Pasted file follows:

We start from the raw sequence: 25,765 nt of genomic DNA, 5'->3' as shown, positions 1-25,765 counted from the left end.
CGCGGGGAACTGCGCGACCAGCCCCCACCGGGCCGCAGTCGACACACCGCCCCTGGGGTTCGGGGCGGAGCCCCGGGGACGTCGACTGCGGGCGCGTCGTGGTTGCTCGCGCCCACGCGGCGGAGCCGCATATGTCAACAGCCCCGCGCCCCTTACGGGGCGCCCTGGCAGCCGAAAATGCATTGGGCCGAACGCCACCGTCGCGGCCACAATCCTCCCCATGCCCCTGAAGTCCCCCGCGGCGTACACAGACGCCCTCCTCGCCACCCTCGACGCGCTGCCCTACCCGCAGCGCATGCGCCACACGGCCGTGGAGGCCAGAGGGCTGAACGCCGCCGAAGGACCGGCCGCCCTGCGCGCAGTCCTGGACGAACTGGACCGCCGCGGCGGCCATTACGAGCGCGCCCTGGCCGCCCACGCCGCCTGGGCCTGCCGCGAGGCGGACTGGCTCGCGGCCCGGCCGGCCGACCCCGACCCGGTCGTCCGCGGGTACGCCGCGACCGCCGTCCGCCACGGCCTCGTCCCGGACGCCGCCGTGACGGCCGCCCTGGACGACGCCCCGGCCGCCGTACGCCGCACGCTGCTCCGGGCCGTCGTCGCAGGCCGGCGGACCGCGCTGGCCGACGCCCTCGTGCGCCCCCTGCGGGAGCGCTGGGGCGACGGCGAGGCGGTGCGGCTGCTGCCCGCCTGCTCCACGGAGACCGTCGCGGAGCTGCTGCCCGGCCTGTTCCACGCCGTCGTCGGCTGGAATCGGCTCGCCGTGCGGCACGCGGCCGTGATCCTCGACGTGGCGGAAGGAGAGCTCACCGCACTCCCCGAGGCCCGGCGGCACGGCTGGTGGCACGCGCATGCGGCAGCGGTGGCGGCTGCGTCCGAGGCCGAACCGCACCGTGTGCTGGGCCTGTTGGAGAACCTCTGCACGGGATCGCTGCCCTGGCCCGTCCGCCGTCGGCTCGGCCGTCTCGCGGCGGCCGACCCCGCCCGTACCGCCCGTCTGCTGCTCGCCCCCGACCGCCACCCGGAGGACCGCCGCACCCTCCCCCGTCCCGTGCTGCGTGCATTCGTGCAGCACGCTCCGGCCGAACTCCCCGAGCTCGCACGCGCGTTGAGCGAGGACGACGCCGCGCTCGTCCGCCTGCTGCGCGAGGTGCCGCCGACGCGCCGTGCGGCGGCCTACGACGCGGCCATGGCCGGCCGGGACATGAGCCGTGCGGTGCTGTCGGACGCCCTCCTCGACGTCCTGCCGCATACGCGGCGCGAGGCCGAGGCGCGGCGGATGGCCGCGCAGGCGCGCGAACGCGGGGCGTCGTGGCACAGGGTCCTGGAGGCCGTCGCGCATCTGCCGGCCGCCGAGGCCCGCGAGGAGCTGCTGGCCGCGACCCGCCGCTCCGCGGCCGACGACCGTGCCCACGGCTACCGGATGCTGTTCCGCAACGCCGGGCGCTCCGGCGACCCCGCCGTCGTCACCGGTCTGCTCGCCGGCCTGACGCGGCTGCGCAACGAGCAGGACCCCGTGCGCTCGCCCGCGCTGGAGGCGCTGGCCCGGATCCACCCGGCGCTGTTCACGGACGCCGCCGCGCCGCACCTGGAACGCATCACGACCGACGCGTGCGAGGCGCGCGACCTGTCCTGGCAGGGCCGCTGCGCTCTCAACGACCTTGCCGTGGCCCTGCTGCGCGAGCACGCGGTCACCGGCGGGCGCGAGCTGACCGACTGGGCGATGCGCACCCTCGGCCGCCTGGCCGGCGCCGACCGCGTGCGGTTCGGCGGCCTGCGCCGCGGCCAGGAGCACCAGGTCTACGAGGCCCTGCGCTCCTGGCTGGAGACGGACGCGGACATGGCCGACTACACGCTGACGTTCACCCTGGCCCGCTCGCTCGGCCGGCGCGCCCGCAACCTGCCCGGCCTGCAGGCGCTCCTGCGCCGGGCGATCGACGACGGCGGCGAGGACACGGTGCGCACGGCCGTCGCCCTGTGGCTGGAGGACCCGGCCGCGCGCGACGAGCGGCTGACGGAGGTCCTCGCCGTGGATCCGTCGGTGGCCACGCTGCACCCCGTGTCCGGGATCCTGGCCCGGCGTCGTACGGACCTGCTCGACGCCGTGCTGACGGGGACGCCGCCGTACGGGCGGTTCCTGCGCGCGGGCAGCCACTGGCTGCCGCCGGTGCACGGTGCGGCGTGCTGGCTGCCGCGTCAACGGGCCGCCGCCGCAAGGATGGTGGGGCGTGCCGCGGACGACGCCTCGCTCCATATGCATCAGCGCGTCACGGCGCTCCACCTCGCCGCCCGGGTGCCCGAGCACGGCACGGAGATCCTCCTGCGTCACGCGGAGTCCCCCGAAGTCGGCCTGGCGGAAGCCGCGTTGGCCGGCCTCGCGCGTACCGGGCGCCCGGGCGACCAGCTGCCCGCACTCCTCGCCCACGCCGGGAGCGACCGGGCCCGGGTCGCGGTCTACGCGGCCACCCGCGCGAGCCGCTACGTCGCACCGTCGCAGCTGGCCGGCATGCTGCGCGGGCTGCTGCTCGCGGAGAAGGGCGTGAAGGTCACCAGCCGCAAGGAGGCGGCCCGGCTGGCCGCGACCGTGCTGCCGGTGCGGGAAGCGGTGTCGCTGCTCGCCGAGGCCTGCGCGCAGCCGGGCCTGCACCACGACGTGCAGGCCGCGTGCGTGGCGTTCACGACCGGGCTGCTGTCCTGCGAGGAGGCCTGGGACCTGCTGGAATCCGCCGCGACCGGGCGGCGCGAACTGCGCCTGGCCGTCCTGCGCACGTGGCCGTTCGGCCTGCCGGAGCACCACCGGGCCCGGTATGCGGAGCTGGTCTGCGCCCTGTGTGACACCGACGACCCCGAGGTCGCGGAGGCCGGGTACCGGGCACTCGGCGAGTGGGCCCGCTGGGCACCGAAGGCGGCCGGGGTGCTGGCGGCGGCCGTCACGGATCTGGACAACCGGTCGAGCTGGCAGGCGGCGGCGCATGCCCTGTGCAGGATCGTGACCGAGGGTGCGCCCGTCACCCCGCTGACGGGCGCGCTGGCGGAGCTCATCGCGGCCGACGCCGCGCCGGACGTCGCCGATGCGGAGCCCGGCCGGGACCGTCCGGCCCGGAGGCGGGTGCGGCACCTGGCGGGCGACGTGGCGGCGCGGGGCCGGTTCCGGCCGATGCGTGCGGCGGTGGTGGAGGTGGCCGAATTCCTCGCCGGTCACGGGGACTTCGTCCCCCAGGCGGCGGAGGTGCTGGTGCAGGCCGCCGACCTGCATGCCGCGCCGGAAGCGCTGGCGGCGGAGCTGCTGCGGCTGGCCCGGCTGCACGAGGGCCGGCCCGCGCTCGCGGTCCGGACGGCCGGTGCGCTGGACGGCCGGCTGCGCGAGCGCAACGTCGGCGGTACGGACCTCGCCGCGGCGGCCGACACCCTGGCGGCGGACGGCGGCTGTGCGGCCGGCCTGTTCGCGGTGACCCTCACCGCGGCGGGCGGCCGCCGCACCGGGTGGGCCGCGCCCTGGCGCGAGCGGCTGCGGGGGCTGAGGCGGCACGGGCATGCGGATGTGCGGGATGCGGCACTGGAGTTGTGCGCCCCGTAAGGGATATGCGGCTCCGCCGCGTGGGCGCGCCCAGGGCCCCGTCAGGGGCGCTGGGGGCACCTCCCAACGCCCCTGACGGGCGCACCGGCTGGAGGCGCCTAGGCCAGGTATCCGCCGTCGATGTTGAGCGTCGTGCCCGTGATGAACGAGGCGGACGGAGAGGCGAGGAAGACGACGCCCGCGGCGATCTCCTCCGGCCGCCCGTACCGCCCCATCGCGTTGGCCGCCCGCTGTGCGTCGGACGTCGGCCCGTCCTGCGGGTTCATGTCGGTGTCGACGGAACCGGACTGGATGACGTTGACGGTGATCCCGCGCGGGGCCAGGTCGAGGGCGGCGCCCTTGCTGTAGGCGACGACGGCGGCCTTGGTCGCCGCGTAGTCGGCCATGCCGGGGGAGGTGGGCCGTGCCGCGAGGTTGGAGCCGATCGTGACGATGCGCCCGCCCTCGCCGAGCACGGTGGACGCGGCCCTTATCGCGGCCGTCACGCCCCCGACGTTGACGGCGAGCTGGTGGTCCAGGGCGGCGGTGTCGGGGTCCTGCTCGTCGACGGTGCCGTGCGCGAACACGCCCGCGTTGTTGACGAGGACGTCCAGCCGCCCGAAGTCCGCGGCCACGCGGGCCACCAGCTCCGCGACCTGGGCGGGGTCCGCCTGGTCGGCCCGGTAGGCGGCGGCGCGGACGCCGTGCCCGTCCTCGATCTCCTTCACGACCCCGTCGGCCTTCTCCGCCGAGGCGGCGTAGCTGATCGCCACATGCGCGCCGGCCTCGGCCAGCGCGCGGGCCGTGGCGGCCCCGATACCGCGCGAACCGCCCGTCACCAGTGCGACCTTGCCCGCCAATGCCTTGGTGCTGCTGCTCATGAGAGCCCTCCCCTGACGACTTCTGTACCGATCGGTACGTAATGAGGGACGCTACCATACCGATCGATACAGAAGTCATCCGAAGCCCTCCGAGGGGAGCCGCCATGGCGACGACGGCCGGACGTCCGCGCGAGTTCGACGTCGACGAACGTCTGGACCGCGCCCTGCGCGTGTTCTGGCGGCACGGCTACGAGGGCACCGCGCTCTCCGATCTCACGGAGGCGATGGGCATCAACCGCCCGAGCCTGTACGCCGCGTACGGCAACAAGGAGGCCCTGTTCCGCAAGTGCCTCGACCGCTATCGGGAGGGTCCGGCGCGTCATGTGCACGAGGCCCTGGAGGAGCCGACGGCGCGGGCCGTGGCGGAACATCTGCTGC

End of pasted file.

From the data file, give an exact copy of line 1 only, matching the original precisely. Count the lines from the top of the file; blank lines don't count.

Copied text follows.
We start from the raw sequence: 25,765 nt of genomic DNA, 5'->3' as shown, positions 1-25,765 counted from the left end.